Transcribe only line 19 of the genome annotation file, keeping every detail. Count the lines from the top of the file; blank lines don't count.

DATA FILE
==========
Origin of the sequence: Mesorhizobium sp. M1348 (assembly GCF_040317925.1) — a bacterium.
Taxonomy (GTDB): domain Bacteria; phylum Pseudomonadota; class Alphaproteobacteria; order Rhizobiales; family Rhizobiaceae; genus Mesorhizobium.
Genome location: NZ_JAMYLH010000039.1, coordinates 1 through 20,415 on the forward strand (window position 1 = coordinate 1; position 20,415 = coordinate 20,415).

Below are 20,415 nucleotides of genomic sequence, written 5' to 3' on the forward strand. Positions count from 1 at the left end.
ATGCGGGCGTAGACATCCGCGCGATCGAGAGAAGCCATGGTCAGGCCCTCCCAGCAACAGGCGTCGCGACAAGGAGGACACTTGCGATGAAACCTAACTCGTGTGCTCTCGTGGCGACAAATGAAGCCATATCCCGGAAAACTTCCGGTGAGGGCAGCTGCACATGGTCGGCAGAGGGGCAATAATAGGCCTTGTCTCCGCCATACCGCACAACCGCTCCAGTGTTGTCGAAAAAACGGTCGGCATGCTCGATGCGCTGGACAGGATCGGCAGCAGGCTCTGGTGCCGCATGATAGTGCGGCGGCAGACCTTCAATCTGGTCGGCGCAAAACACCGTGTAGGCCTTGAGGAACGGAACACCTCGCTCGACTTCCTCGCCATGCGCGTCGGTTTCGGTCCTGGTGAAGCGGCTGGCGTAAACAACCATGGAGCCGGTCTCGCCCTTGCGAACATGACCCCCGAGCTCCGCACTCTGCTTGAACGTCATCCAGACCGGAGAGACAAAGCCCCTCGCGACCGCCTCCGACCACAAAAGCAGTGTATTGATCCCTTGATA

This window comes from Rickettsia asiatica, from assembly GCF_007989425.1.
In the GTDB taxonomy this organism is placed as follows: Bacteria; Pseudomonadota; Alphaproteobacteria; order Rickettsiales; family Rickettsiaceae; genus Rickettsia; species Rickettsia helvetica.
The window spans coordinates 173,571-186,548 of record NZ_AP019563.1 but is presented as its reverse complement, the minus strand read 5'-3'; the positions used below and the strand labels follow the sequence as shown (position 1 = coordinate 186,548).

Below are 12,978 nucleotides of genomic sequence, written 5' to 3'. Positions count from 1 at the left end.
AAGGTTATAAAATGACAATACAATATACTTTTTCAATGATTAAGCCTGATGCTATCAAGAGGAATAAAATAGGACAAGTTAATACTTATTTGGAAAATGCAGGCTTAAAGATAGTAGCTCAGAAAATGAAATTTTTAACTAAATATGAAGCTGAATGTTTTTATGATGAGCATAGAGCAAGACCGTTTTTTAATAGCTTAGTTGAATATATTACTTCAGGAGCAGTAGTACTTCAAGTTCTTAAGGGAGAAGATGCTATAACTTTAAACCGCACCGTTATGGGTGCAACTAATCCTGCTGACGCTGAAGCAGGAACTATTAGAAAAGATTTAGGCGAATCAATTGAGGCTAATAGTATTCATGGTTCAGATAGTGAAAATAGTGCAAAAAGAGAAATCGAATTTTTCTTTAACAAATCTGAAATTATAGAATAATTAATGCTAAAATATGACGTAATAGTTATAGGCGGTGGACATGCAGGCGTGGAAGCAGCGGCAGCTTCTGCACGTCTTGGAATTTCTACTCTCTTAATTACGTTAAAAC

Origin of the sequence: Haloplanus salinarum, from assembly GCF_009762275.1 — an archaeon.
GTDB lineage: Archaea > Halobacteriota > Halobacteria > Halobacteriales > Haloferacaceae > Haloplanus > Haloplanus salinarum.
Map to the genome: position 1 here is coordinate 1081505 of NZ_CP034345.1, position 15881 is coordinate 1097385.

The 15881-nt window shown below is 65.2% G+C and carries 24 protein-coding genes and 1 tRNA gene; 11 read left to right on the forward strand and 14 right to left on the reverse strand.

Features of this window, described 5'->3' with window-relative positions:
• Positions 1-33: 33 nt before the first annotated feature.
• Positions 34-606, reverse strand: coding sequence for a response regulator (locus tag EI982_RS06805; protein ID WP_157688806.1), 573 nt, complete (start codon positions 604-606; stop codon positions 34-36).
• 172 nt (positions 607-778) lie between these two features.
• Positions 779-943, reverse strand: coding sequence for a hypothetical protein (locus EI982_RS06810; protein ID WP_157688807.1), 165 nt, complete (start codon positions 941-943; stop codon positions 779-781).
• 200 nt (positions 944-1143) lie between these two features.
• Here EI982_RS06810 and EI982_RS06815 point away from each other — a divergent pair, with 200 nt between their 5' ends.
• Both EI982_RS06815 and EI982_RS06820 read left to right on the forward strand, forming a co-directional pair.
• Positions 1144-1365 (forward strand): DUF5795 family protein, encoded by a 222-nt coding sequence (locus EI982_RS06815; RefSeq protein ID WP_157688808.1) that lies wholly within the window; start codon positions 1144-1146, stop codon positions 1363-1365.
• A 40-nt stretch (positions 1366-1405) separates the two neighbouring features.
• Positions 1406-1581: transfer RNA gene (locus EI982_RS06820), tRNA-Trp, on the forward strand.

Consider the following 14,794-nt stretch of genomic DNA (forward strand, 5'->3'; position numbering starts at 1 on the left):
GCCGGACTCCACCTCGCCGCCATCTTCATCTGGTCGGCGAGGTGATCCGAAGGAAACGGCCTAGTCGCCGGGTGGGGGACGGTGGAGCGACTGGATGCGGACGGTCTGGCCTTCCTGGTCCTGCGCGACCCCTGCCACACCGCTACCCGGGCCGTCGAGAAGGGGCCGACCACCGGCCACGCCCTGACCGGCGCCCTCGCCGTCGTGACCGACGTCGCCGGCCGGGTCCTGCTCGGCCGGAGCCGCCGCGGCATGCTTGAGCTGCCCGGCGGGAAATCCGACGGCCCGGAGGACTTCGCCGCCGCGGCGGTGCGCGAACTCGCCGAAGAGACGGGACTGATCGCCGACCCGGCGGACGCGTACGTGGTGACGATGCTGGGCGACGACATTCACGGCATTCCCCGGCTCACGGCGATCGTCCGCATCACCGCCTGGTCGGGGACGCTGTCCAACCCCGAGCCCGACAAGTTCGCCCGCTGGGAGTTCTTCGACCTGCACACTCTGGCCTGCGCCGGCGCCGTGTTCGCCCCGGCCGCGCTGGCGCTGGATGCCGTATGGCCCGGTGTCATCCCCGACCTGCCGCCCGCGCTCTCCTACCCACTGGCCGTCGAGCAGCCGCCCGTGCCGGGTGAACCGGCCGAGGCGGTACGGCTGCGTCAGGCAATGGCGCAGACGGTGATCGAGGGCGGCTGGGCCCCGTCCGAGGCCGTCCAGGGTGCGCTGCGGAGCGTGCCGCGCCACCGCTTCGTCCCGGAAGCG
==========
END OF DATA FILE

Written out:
• Positions 779-943, reverse strand: coding sequence for a hypothetical protein (locus EI982_RS06810; protein ID WP_157688807.1), 165 nt, complete (start codon positions 941-943; stop codon positions 779-781).